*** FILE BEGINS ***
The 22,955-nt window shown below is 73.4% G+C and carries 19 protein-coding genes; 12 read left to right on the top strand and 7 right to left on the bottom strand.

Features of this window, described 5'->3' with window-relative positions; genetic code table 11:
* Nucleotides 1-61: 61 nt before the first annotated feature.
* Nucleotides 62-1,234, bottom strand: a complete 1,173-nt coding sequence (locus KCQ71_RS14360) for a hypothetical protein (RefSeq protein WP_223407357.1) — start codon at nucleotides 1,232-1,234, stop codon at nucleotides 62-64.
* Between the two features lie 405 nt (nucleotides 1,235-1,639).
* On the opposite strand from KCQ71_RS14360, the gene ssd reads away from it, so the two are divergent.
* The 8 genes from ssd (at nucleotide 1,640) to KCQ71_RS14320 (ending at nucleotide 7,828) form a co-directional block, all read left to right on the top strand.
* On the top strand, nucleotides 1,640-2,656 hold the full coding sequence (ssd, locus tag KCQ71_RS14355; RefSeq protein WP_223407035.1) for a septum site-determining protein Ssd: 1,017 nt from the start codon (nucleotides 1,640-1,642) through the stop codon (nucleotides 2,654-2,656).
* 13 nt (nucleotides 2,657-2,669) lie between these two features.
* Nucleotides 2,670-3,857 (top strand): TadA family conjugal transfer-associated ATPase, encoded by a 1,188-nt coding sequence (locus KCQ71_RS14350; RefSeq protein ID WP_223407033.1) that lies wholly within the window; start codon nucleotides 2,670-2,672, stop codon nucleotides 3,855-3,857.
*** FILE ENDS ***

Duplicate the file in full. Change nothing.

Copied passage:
The 22,955-nt window shown below is 73.4% G+C and carries 19 protein-coding genes; 12 read left to right on the top strand and 7 right to left on the bottom strand.

Features of this window, described 5'->3' with window-relative positions; genetic code table 11:
* Nucleotides 1-61: 61 nt before the first annotated feature.
* Nucleotides 62-1,234, bottom strand: a complete 1,173-nt coding sequence (locus KCQ71_RS14360) for a hypothetical protein (RefSeq protein WP_223407357.1) — start codon at nucleotides 1,232-1,234, stop codon at nucleotides 62-64.
* Between the two features lie 405 nt (nucleotides 1,235-1,639).
* On the opposite strand from KCQ71_RS14360, the gene ssd reads away from it, so the two are divergent.
* The 8 genes from ssd (at nucleotide 1,640) to KCQ71_RS14320 (ending at nucleotide 7,828) form a co-directional block, all read left to right on the top strand.
* On the top strand, nucleotides 1,640-2,656 hold the full coding sequence (ssd, locus tag KCQ71_RS14355; RefSeq protein WP_223407035.1) for a septum site-determining protein Ssd: 1,017 nt from the start codon (nucleotides 1,640-1,642) through the stop codon (nucleotides 2,654-2,656).
* 13 nt (nucleotides 2,657-2,669) lie between these two features.
* Nucleotides 2,670-3,857 (top strand): TadA family conjugal transfer-associated ATPase, encoded by a 1,188-nt coding sequence (locus KCQ71_RS14350; RefSeq protein ID WP_223407033.1) that lies wholly within the window; start codon nucleotides 2,670-2,672, stop codon nucleotides 3,855-3,857.